http://www.w3.org/Addressing/rfc1630.txt .

4. Distributed objects are the very heart of the Web, and have been since its invention,
an essay by Dan Connolly --
http://www.w3.org/People/Connolly/9703-web-apps-essay.html .

5. NeXT Enterprise Objects Framewroks Demo by Steve Jobs -- NeXTSTEP Release 3 Demo .

6. Pernicious Computer Traditions by Ted Nelson -- Ted Nelson on Pernicious Computer Traditions .

7. Historical Timeline of Computable Knowledge: 20,000 BC-0 -- http://www.wolframalpha.com/docs/timeline/ .

8. Deconstructing how Facebook implemented a Linked Data Space without
disrupting their existing infrastructure or business model --
http://goo.gl/y7Gq4 .

9. Linked Open Data star scheme by example --
http://lab.linkeddata.deri.ie/2010/star-scheme-by-example/ .

10. Ken Wilber expands on the nature of "I amness" or the pure "Self" - Ken Wilber - Subject becomes object .

11. Facebook Open Graph Beta - https://developers.facebook.com/docs/beta/

12. Data Objects and their importance to XML Signature - http://www.w3.org/TR/xmldsig-core/ #def DataObject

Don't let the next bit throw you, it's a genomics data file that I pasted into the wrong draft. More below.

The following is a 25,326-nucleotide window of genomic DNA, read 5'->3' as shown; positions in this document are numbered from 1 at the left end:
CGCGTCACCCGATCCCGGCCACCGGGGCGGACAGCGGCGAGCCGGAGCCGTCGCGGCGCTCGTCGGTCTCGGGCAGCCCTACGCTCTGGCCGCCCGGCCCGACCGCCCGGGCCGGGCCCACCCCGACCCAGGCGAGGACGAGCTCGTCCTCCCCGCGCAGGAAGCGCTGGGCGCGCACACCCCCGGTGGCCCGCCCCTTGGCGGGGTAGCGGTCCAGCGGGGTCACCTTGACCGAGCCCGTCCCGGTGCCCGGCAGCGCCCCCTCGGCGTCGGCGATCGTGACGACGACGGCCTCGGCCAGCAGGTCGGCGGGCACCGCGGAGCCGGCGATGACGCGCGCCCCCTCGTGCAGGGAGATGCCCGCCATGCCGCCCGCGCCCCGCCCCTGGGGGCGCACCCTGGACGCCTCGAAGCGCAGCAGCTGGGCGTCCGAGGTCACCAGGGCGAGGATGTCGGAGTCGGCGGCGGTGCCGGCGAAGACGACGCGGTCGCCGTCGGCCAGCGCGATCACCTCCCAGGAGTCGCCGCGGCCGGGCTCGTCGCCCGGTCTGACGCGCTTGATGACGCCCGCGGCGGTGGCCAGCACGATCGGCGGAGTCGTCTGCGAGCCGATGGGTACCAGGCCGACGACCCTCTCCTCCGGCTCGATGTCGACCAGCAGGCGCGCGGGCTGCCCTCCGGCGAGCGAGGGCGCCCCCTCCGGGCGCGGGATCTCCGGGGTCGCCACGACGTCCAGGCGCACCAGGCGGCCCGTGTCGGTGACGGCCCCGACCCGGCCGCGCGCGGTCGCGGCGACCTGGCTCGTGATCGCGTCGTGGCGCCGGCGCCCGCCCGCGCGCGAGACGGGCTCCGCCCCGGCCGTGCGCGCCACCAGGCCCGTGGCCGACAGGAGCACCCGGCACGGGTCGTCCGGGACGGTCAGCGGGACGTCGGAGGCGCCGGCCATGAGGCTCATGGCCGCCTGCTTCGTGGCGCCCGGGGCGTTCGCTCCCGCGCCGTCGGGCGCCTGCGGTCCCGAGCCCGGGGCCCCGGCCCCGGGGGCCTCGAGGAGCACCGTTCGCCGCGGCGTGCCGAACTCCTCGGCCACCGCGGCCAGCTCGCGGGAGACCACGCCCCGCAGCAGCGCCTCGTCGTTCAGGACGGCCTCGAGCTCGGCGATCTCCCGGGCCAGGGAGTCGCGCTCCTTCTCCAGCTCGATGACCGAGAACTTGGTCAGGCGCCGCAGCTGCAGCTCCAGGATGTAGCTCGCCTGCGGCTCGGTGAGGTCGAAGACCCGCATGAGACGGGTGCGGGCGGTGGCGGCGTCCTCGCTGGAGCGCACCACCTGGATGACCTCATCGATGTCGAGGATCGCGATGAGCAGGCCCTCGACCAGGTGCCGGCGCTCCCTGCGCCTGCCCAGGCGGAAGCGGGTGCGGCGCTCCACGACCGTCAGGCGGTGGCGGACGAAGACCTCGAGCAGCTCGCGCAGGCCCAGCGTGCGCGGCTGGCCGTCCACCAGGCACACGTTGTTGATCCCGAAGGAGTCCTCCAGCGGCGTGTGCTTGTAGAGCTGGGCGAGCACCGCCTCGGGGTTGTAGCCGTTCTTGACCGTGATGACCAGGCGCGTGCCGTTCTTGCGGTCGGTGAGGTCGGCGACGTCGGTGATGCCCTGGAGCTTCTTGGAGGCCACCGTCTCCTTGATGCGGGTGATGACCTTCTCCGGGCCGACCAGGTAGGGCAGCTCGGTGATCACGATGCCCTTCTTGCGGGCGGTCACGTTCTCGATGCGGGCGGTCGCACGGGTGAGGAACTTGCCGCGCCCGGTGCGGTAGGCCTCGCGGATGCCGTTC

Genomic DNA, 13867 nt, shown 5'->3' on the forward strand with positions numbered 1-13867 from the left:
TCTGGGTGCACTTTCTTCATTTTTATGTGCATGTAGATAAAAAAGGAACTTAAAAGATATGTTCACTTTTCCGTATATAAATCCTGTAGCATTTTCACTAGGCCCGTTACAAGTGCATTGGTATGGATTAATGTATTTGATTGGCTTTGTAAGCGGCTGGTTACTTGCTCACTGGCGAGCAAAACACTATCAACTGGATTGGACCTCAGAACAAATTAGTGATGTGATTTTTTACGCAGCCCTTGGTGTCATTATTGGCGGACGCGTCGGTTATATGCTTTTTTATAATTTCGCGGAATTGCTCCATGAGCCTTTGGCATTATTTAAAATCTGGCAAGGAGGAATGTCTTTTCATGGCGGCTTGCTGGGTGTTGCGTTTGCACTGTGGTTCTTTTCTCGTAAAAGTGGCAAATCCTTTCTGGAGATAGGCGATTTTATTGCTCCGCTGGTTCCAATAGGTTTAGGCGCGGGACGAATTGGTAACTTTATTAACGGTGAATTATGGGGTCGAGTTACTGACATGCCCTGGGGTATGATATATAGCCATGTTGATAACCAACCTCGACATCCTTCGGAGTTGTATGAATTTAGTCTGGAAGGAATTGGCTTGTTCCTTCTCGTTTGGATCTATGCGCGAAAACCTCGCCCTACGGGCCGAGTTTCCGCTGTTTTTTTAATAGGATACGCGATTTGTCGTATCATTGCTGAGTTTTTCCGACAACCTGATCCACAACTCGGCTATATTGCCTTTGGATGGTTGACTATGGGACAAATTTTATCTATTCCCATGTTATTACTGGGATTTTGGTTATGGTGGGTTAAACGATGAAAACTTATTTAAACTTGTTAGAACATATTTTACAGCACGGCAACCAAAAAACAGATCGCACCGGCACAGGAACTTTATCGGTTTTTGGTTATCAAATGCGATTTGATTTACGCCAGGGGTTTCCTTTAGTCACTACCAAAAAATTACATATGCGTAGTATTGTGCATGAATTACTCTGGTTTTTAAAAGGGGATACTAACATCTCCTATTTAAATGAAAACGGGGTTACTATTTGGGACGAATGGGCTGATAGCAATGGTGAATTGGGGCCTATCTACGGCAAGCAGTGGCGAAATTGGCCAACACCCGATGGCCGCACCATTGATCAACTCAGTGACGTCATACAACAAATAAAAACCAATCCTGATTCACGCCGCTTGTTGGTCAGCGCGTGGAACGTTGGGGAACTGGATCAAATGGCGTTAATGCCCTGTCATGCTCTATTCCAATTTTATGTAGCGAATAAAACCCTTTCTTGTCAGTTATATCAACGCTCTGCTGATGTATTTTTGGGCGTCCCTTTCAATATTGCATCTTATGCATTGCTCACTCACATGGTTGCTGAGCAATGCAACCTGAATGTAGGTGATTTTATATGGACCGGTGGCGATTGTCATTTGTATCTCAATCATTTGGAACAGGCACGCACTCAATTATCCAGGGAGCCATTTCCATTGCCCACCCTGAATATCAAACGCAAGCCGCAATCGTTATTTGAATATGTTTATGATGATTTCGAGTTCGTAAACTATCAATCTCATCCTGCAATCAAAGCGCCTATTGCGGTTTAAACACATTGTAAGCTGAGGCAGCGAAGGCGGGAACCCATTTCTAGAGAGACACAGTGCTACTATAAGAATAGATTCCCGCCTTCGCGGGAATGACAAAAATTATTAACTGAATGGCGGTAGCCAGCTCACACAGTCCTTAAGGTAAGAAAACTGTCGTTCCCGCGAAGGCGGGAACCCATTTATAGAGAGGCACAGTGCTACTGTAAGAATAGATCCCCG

13. Data Objects in relation to CalDAV (a Calendaring protocol) http://rfc-ref.org/RFC-TEXTS/4791/chapter4.html

14. A Convention for HTTP Access to JSON Resources http://tools.ietf.org/html/draft-pbryan-http-json-resource-01

15. Description of a Data Object from the Nepomuk Ontology http://linkeddata.uriburner.com/describe/?url=http%3A%2F%2Fwww.semanticdesktop.org%2Fontologies%2F2007%2F01%2F19%2Fnie%23DataObject

16. HTTP Next Generation Interfaces Explained - http://www.w3.org/TR/WD-HTTP-NG-interfaces/

17. Migrating the Web toward Distributed Objects -- ftp://ftp.parc.xerox.com/pub/ilu/misc/webilu.html

18. Diagram illustrating different types of data object oriented resources -- http://id.myopenlink.net/DAV/home/DanielLewis/Public/dataobjects.html 

19. Existence, Uniqueness, and Identity  -- http://www.aisintl.com/case/exist_unique.html 

20. Why Names Trump Addresses when dealing with Data --http://bit.ly/TCzfQT 

21. The Web Object Model  and Type System -- http://www.w3.org/DesignIssues/DistObjApps.html .

#LinkedData #AWWW #SemanticWeb #DataObjects #DataObject #Nepomuk #Ontology   #Web   #HTTP   #URI   #URL